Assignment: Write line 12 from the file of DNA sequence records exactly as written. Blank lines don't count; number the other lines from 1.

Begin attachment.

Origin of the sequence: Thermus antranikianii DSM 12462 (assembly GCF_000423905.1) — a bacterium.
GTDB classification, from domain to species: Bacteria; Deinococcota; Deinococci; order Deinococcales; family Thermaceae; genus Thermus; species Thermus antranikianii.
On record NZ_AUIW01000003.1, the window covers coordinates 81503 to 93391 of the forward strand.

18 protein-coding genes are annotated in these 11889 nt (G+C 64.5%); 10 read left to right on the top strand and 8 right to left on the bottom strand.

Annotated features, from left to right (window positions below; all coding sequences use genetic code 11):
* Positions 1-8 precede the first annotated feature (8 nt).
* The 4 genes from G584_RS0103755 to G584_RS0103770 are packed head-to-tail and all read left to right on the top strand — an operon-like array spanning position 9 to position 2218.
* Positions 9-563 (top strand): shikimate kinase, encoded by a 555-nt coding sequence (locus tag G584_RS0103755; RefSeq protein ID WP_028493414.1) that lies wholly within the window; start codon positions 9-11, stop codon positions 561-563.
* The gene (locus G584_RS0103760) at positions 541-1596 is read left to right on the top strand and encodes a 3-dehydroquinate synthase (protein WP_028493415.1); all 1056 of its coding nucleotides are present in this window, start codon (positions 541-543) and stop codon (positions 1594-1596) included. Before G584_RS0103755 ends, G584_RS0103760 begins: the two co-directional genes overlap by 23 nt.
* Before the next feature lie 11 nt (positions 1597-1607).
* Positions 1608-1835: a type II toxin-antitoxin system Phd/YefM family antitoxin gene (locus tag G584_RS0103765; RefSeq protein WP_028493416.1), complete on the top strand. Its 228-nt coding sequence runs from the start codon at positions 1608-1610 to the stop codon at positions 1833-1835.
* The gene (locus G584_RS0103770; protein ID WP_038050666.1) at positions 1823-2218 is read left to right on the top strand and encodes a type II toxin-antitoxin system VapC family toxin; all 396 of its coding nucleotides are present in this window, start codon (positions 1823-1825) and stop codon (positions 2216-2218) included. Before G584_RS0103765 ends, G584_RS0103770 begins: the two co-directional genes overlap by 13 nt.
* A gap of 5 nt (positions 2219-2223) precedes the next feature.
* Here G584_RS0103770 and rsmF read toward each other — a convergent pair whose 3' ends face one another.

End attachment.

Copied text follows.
* The gene (locus G584_RS0103770; protein ID WP_038050666.1) at positions 1823-2218 is read left to right on the top strand and encodes a type II toxin-antitoxin system VapC family toxin; all 396 of its coding nucleotides are present in this window, start codon (positions 1823-1825) and stop codon (positions 2216-2218) included. Before G584_RS0103765 ends, G584_RS0103770 begins: the two co-directional genes overlap by 13 nt.